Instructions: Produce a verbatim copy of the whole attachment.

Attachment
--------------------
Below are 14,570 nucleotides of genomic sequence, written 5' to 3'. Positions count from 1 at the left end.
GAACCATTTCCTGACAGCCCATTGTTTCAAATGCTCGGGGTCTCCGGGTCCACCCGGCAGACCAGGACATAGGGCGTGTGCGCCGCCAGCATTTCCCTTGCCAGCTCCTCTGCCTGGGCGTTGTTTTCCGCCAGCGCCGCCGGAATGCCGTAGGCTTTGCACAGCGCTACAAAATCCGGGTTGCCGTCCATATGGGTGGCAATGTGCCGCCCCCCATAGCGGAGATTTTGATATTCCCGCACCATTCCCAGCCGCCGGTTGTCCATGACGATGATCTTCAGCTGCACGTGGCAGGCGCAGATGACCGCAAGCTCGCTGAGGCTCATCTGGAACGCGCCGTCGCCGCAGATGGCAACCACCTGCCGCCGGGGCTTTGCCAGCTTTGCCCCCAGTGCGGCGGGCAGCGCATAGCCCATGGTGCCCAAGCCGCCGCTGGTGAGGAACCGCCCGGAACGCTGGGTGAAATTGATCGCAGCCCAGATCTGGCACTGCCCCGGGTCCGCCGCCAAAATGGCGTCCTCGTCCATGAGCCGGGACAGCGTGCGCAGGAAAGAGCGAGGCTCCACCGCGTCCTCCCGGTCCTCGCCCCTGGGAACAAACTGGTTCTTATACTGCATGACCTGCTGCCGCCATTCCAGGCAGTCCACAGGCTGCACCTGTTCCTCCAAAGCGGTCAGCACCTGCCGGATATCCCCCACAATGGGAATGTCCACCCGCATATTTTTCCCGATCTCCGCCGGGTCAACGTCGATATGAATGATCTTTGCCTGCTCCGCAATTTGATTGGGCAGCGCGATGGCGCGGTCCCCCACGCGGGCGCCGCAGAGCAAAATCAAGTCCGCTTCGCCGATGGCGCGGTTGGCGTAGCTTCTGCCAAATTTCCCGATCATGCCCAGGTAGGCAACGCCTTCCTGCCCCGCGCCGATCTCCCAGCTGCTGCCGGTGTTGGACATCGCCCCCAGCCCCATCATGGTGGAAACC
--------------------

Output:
Below are 14,570 nucleotides of genomic sequence, written 5' to 3'. Positions count from 1 at the left end.
GAACCATTTCCTGACAGCCCATTGTTTCAAATGCTCGGGGTCTCCGGGTCCACCCGGCAGACCAGGACATAGGGCGTGTGCGCCGCCAGCATTTCCCTTGCCAGCTCCTCTGCCTGGGCGTTGTTTTCCGCCAGCGCCGCCGGAATGCCGTAGGCTTTGCACAGCGCTACAAAATCCGGGTTGCCGTCCATATGGGTGGCAATGTGCCGCCCCCCATAGCGGAGATTTTGATATTCCCGCACCATTCCCAGCCGCCGGTTGTCCATGACGATGATCTTCAGCTGCACGTGGCAGGCGCAGATGACCGCAAGCTCGCTGAGGCTCATCTGGAACGCGCCGTCGCCGCAGATGGCAACCACCTGCCGCCGGGGCTTTGCCAGCTTTGCCCCCAGTGCGGCGGGCAGCGCATAGCCCATGGTGCCCAAGCCGCCGCTGGTGAGGAACCGCCCGGAACGCTGGGTGAAATTGATCGCAGCCCAGATCTGGCACTGCCCCGGGTCCGCCGCCAAAATGGCGTCCTCGTCCATGAGCCGGGACAGCGTGCGCAGGAAAGAGCGAGGCTCCACCGCGTCCTCCCGGTCCTCGCCCCTGGGAACAAACTGGTTCTTATACTGCATGACCTGCTGCCGCCATTCCAGGCAGTCCACAGGCTGCACCTGTTCCTCCAAAGCGGTCAGCACCTGCCGGATATCCCCCACAATGGGAATGTCCACCCGCATATTTTTCCCGATCTCCGCCGGGTCAACGTCGATATGAATGATCTTTGCCTGCTCCGCAATTTGATTGGGCAGCGCGATGGCGCGGTCCCCCACGCGGGCGCCGCAGAGCAAAATCAAGTCCGCTTCGCCGATGGCGCGGTTGGCGTAGCTTCTGCCAAATTTCCCGATCATGCCCAGGTAGGCAACGCCTTCCTGCCCCGCGCCGATCTCCCAGCTGCTGCCGGTGTTGGACATCGCCCCCAGCCCCATCATGGTGGAAACC